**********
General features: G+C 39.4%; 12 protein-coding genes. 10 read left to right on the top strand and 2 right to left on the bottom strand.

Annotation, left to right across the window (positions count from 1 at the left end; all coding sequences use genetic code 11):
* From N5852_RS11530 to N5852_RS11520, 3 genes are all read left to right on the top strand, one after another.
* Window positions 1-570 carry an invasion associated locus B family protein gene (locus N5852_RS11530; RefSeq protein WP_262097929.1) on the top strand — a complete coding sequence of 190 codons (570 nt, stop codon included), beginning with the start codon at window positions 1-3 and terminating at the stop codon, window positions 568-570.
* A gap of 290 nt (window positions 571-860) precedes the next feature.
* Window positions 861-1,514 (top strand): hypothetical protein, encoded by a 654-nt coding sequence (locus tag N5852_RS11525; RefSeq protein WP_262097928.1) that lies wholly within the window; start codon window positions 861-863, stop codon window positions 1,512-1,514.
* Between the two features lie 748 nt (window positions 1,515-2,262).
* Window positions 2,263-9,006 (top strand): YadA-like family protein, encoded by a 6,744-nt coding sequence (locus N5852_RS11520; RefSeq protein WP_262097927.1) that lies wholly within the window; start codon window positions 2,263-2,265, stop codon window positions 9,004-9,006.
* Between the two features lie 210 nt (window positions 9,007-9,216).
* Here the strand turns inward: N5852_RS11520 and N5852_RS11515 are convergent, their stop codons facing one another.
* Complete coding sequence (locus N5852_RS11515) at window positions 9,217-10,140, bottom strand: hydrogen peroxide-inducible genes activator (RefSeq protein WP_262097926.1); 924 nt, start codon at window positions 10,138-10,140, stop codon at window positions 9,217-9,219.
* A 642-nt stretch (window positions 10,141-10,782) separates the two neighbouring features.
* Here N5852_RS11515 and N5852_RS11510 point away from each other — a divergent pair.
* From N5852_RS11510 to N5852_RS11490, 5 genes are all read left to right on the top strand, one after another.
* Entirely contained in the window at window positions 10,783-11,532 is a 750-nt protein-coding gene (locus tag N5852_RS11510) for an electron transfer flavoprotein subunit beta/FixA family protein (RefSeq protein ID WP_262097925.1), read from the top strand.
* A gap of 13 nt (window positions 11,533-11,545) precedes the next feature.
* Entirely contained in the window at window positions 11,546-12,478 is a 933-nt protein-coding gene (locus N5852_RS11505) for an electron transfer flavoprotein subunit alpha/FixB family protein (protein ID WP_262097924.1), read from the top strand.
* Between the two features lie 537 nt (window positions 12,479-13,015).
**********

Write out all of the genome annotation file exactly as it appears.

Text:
General features: G+C 39.4%; 12 protein-coding genes. 10 read left to right on the top strand and 2 right to left on the bottom strand.

Annotation, left to right across the window (positions count from 1 at the left end; all coding sequences use genetic code 11):
* From N5852_RS11530 to N5852_RS11520, 3 genes are all read left to right on the top strand, one after another.
* Window positions 1-570 carry an invasion associated locus B family protein gene (locus N5852_RS11530; RefSeq protein WP_262097929.1) on the top strand — a complete coding sequence of 190 codons (570 nt, stop codon included), beginning with the start codon at window positions 1-3 and terminating at the stop codon, window positions 568-570.
* A gap of 290 nt (window positions 571-860) precedes the next feature.
* Window positions 861-1,514 (top strand): hypothetical protein, encoded by a 654-nt coding sequence (locus tag N5852_RS11525; RefSeq protein WP_262097928.1) that lies wholly within the window; start codon window positions 861-863, stop codon window positions 1,512-1,514.
* Between the two features lie 748 nt (window positions 1,515-2,262).
* Window positions 2,263-9,006 (top strand): YadA-like family protein, encoded by a 6,744-nt coding sequence (locus N5852_RS11520; RefSeq protein WP_262097927.1) that lies wholly within the window; start codon window positions 2,263-2,265, stop codon window positions 9,004-9,006.
* Between the two features lie 210 nt (window positions 9,007-9,216).
* Here the strand turns inward: N5852_RS11520 and N5852_RS11515 are convergent, their stop codons facing one another.
* Complete coding sequence (locus N5852_RS11515) at window positions 9,217-10,140, bottom strand: hydrogen peroxide-inducible genes activator (RefSeq protein WP_262097926.1); 924 nt, start codon at window positions 10,138-10,140, stop codon at window positions 9,217-9,219.
* A 642-nt stretch (window positions 10,141-10,782) separates the two neighbouring features.
* Here N5852_RS11515 and N5852_RS11510 point away from each other — a divergent pair.
* From N5852_RS11510 to N5852_RS11490, 5 genes are all read left to right on the top strand, one after another.
* Entirely contained in the window at window positions 10,783-11,532 is a 750-nt protein-coding gene (locus tag N5852_RS11510) for an electron transfer flavoprotein subunit beta/FixA family protein (RefSeq protein ID WP_262097925.1), read from the top strand.
* A gap of 13 nt (window positions 11,533-11,545) precedes the next feature.
* Entirely contained in the window at window positions 11,546-12,478 is a 933-nt protein-coding gene (locus N5852_RS11505) for an electron transfer flavoprotein subunit alpha/FixB family protein (protein ID WP_262097924.1), read from the top strand.
* Between the two features lie 537 nt (window positions 12,479-13,015).